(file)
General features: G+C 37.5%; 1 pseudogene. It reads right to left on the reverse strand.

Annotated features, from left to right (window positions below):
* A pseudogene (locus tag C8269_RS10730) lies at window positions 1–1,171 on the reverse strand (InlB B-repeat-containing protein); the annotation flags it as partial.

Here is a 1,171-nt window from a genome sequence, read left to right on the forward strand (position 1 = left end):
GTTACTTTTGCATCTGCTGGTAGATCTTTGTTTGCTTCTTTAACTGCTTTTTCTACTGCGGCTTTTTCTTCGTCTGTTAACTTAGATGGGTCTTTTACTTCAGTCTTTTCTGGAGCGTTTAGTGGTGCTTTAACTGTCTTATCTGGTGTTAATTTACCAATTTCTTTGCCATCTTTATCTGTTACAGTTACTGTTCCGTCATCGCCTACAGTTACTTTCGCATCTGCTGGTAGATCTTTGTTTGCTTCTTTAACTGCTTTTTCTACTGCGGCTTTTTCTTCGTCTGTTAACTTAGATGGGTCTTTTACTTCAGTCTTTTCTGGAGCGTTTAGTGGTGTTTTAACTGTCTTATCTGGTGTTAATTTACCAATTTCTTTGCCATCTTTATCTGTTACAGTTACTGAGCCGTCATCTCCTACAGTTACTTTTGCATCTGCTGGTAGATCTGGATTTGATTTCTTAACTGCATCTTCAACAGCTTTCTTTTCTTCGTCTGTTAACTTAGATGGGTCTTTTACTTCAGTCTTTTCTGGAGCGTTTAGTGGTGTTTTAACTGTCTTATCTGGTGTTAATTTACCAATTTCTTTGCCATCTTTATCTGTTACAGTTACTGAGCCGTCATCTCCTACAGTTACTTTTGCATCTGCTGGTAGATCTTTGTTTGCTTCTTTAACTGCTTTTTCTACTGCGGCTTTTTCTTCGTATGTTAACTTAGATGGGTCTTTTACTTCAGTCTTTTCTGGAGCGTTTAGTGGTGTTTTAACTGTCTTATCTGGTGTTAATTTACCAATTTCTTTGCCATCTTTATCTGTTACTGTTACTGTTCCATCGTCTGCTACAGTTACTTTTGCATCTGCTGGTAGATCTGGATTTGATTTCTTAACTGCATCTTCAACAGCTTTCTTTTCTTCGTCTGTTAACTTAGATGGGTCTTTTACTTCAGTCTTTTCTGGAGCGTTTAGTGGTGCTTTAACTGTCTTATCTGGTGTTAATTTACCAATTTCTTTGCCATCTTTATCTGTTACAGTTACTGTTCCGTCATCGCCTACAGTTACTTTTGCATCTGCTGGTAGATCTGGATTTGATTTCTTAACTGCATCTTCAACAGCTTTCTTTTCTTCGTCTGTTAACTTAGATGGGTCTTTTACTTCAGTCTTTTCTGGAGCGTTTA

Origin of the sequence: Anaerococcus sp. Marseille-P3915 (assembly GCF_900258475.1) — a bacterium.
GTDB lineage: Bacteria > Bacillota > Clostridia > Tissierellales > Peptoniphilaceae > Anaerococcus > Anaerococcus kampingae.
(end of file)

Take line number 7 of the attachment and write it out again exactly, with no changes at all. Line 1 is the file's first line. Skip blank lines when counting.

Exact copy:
GTDB lineage: Bacteria > Bacillota > Clostridia > Tissierellales > Peptoniphilaceae > Anaerococcus > Anaerococcus kampingae.